Photo: Big skies.

Introduction

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Located 54 km south of Pakse, the village of Ban Khiet Ngong lies in the buffer zone of the Xe Pian National Protected Area.



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Spanning 2,400 square kilometres, the conservation area boasts lowland forest and extensive wetlands rich with biodiversity, including 320 species of birds. The landscape is unparalleled in Laos, and the village is a good example of creating environmentally sensitive tourist infrastructure that brings in much-needed income to a remote rural village.

Get out on the water. Photo taken in or around Ban Khiet Ngong, Laos by Cindy Fan.

Get out on the water. Photo: Cindy Fan

Elephants are the main draw to Ban Khiet Ngong; the village has 13 domesticated elephants and the community manages its own tourism activities, some of which do include the elephants. Prolonged media coverage continues to raise awareness around the dark side of elephant tourism, particularly regarding the process of breaking them in, but also the practise of riding them and overworking them in general.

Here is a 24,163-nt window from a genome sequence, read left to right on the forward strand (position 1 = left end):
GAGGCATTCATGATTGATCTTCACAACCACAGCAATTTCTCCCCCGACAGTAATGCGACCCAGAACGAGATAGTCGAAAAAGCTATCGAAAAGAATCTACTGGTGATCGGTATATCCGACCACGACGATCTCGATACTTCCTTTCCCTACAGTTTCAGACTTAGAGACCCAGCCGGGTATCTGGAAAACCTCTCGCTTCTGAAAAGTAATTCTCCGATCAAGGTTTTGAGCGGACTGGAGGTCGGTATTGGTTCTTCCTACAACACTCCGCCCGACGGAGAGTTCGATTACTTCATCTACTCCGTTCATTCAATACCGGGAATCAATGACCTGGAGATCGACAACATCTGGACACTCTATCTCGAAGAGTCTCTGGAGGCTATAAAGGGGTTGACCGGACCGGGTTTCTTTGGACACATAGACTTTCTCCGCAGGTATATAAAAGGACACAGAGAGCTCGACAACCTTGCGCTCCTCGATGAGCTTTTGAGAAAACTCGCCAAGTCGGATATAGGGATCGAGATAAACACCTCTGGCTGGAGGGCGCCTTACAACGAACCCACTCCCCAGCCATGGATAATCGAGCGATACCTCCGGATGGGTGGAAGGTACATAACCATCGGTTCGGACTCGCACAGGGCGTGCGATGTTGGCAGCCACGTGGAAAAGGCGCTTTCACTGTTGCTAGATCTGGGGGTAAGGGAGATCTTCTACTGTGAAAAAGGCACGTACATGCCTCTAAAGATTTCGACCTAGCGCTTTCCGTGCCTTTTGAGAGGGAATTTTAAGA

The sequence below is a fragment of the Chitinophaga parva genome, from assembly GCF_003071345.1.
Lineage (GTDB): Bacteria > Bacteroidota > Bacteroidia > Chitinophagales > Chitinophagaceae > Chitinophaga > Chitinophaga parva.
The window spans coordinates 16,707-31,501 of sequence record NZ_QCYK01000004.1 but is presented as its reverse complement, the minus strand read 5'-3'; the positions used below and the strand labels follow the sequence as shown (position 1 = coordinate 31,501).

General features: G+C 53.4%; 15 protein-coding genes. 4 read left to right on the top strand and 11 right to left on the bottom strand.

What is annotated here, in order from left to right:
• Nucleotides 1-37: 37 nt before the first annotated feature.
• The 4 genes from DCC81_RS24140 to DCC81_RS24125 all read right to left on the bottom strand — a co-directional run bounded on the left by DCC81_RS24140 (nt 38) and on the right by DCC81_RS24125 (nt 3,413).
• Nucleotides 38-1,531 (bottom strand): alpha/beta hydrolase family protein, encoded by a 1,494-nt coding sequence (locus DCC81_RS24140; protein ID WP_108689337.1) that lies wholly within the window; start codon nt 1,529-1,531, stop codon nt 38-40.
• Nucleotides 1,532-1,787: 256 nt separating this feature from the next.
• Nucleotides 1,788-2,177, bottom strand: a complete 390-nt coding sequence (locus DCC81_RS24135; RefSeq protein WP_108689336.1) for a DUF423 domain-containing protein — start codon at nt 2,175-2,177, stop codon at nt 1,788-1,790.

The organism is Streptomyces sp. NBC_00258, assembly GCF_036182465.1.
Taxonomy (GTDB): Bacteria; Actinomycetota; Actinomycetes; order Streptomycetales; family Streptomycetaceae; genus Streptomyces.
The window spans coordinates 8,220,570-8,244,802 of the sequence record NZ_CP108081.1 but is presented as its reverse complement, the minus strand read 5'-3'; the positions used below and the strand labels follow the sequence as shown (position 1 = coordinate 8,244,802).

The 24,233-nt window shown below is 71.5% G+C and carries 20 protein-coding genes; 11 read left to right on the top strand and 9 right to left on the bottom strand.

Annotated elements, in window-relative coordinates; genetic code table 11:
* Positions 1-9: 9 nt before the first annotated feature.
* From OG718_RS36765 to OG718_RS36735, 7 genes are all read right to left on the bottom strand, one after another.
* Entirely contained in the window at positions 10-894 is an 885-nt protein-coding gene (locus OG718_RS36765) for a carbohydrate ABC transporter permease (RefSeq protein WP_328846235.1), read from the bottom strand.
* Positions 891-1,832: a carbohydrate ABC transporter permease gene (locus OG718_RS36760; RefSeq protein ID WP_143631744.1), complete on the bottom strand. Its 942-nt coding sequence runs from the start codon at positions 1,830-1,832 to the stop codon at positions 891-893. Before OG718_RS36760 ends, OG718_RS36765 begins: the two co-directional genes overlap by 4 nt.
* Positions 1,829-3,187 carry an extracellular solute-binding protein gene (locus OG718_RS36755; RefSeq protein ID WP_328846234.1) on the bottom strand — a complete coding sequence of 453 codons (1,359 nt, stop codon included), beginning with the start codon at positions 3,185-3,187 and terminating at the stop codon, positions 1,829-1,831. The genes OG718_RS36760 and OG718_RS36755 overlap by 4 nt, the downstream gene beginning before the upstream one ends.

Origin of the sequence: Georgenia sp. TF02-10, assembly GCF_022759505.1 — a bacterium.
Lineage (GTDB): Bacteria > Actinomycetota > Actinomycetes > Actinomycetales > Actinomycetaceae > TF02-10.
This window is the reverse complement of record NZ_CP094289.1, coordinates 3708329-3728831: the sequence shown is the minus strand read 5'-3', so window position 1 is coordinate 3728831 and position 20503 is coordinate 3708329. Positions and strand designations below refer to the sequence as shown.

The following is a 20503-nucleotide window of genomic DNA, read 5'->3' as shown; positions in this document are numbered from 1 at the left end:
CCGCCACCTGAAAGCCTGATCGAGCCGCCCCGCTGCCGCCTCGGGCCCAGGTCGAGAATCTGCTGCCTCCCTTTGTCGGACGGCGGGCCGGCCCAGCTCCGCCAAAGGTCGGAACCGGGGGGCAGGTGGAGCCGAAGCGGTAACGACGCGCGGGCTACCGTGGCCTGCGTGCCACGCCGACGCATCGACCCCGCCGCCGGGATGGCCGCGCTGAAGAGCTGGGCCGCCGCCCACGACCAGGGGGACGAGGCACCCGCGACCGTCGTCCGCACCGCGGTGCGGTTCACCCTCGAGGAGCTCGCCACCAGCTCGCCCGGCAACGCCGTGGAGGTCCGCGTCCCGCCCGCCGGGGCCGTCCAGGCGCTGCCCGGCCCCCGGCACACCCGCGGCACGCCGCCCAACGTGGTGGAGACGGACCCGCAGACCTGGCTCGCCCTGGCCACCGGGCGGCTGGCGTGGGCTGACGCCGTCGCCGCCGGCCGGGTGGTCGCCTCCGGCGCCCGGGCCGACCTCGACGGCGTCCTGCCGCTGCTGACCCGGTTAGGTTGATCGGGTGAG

Public reaction has been swift to condemn all elephant tourism and vilify the mahouts that handle the animals. The situation is complex, as tourism provides income that helps already domesticated elephants avoid other “occupations” such as logging. That said, in taking part in elephant-related activities like riding, you are fuelling demand for camps and “sanctuaries” which undertake these activities. Please do your research.

Enjoy the views from Phou Asa. Photo taken in or around Ban Khiet Ngong, Laos by Cindy Fan.

Enjoy the views from Phou Asa. Photo: Cindy Fan

The country’s current stock of domesticated elephants are caught in a Catch-22. A mahout considers his elephant part of the family—but the elephant is an expensive child and must work to pay for itself. Stuck between a rock and a hard place, they are at risk of being leased or sold into logging, punishing work that ironically has it destroying its own habitat. As a better alternative, tourism generates income for the family and helps keep the elephant in the village—never the most ideal situation but far better than having it sold into hard labour or a cruel tourist ... Travelfish members only (Around 600 more words) ... please log in to read the rest of this story.


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